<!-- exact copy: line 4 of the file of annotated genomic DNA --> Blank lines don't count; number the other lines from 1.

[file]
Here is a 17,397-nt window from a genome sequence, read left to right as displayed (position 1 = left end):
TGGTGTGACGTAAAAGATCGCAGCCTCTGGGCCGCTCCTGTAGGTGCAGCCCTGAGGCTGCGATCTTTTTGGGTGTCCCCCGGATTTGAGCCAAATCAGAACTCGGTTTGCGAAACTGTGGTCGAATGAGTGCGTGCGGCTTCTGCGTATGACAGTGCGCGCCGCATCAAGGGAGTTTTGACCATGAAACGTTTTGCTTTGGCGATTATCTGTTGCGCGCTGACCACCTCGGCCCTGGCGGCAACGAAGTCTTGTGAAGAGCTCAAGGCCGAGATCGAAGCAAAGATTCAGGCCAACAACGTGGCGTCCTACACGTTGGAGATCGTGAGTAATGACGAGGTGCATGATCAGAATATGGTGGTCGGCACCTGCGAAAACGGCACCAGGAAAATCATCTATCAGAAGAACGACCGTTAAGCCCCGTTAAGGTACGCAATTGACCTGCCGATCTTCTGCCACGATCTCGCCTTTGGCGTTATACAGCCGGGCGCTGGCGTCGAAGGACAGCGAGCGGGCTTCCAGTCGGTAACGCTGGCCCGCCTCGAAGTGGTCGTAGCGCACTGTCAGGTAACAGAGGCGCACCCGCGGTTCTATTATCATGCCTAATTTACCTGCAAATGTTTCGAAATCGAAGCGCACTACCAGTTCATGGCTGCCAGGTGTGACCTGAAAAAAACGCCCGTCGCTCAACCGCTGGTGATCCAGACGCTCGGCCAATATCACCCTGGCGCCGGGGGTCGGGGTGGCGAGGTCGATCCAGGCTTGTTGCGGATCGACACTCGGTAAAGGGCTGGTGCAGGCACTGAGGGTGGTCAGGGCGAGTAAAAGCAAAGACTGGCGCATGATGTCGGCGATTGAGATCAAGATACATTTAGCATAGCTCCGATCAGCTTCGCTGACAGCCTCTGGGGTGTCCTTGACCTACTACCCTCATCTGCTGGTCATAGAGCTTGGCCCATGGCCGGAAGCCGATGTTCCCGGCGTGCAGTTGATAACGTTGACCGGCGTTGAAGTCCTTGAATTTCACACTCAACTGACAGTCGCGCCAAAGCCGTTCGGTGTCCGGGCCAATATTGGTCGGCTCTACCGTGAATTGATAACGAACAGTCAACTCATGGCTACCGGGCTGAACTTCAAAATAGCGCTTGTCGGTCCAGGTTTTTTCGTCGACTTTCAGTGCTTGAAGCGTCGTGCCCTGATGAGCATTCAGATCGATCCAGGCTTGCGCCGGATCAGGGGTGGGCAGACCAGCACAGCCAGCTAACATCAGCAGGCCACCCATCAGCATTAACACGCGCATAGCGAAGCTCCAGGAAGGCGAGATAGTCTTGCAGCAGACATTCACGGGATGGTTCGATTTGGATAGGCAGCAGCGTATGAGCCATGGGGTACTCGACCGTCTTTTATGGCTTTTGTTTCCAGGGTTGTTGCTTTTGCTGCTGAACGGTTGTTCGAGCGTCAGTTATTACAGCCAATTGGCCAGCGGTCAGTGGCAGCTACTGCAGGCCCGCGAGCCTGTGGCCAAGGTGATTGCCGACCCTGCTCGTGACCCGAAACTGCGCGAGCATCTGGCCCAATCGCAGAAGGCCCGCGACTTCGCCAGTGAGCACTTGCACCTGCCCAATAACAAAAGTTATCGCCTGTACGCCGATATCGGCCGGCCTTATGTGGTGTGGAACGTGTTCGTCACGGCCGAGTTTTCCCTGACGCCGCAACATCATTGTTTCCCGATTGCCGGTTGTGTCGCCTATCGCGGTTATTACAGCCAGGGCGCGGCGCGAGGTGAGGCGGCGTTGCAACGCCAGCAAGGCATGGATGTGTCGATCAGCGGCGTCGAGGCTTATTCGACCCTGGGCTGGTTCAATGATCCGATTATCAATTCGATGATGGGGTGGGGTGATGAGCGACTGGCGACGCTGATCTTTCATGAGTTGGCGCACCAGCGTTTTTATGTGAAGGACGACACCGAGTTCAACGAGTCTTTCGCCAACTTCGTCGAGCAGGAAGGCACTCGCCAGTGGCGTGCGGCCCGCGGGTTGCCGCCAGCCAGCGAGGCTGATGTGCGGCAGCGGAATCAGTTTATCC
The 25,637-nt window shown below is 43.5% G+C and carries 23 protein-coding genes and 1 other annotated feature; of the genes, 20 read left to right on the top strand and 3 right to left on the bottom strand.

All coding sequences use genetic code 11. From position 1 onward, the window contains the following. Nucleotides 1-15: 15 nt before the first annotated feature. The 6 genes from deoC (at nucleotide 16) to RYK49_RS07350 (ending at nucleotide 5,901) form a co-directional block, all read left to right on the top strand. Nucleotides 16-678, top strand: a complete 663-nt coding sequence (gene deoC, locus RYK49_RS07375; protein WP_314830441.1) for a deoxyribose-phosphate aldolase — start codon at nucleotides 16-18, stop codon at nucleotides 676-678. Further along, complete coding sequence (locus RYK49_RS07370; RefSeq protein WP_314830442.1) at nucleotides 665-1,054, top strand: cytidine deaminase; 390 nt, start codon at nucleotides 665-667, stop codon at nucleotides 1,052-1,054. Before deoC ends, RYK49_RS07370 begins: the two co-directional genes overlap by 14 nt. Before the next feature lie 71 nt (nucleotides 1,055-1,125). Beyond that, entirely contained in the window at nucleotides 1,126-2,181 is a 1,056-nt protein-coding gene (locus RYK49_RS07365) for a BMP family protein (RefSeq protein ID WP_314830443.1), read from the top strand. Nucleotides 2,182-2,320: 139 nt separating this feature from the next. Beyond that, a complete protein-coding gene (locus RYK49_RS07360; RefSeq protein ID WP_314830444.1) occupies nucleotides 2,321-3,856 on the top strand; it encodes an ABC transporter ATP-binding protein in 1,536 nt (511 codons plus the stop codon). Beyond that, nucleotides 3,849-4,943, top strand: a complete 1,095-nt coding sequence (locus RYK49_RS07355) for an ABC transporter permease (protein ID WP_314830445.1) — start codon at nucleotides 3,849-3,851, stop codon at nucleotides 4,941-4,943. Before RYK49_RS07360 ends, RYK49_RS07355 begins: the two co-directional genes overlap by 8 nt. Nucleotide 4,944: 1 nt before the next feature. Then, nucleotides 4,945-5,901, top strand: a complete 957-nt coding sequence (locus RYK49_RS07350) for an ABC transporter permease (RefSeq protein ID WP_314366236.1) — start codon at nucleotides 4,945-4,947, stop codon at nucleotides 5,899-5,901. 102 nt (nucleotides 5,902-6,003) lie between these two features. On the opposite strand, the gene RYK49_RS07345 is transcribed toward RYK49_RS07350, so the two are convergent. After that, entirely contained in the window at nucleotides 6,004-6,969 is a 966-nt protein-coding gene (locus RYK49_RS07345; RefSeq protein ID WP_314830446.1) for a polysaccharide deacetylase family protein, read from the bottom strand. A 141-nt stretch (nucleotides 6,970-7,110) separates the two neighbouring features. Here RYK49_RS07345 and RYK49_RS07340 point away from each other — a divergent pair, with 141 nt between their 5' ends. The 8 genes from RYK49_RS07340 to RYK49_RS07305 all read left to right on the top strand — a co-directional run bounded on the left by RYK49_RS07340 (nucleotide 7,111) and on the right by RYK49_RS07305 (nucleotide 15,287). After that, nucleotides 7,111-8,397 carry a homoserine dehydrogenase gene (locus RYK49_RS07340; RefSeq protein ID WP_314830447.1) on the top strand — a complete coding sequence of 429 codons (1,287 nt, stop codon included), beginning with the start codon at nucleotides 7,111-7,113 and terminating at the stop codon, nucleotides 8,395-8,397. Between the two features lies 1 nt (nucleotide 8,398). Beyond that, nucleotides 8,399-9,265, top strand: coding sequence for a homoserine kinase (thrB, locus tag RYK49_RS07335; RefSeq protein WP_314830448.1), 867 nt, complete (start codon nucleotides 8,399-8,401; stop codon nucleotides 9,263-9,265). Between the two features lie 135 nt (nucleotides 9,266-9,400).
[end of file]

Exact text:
All coding sequences use genetic code 11. From position 1 onward, the window contains the following. Nucleotides 1-15: 15 nt before the first annotated feature. The 6 genes from deoC (at nucleotide 16) to RYK49_RS07350 (ending at nucleotide 5,901) form a co-directional block, all read left to right on the top strand. Nucleotides 16-678, top strand: a complete 663-nt coding sequence (gene deoC, locus RYK49_RS07375; protein WP_314830441.1) for a deoxyribose-phosphate aldolase — start codon at nucleotides 16-18, stop codon at nucleotides 676-678. Further along, complete coding sequence (locus RYK49_RS07370; RefSeq protein WP_314830442.1) at nucleotides 665-1,054, top strand: cytidine deaminase; 390 nt, start codon at nucleotides 665-667, stop codon at nucleotides 1,052-1,054. Before deoC ends, RYK49_RS07370 begins: the two co-directional genes overlap by 14 nt. Before the next feature lie 71 nt (nucleotides 1,055-1,125). Beyond that, entirely contained in the window at nucleotides 1,126-2,181 is a 1,056-nt protein-coding gene (locus RYK49_RS07365) for a BMP family protein (RefSeq protein ID WP_314830443.1), read from the top strand. Nucleotides 2,182-2,320: 139 nt separating this feature from the next. Beyond that, a complete protein-coding gene (locus RYK49_RS07360; RefSeq protein ID WP_314830444.1) occupies nucleotides 2,321-3,856 on the top strand; it encodes an ABC transporter ATP-binding protein in 1,536 nt (511 codons plus the stop codon). Beyond that, nucleotides 3,849-4,943, top strand: a complete 1,095-nt coding sequence (locus RYK49_RS07355) for an ABC transporter permease (protein ID WP_314830445.1) — start codon at nucleotides 3,849-3,851, stop codon at nucleotides 4,941-4,943. Before RYK49_RS07360 ends, RYK49_RS07355 begins: the two co-directional genes overlap by 8 nt. Nucleotide 4,944: 1 nt before the next feature. Then, nucleotides 4,945-5,901, top strand: a complete 957-nt coding sequence (locus RYK49_RS07350) for an ABC transporter permease (RefSeq protein ID WP_314366236.1) — start codon at nucleotides 4,945-4,947, stop codon at nucleotides 5,899-5,901. 102 nt (nucleotides 5,902-6,003) lie between these two features. On the opposite strand, the gene RYK49_RS07345 is transcribed toward RYK49_RS07350, so the two are convergent. After that, entirely contained in the window at nucleotides 6,004-6,969 is a 966-nt protein-coding gene (locus RYK49_RS07345; RefSeq protein ID WP_314830446.1) for a polysaccharide deacetylase family protein, read from the bottom strand. A 141-nt stretch (nucleotides 6,970-7,110) separates the two neighbouring features. Here RYK49_RS07345 and RYK49_RS07340 point away from each other — a divergent pair, with 141 nt between their 5' ends. The 8 genes from RYK49_RS07340 to RYK49_RS07305 all read left to right on the top strand — a co-directional run bounded on the left by RYK49_RS07340 (nucleotide 7,111) and on the right by RYK49_RS07305 (nucleotide 15,287). After that, nucleotides 7,111-8,397 carry a homoserine dehydrogenase gene (locus RYK49_RS07340; RefSeq protein ID WP_314830447.1) on the top strand — a complete coding sequence of 429 codons (1,287 nt, stop codon included), beginning with the start codon at nucleotides 7,111-7,113 and terminating at the stop codon, nucleotides 8,395-8,397. Between the two features lies 1 nt (nucleotide 8,398). Beyond that, nucleotides 8,399-9,265, top strand: coding sequence for a homoserine kinase (thrB, locus tag RYK49_RS07335; RefSeq protein WP_314830448.1), 867 nt, complete (start codon nucleotides 8,399-8,401; stop codon nucleotides 9,263-9,265). Between the two features lie 135 nt (nucleotides 9,266-9,400).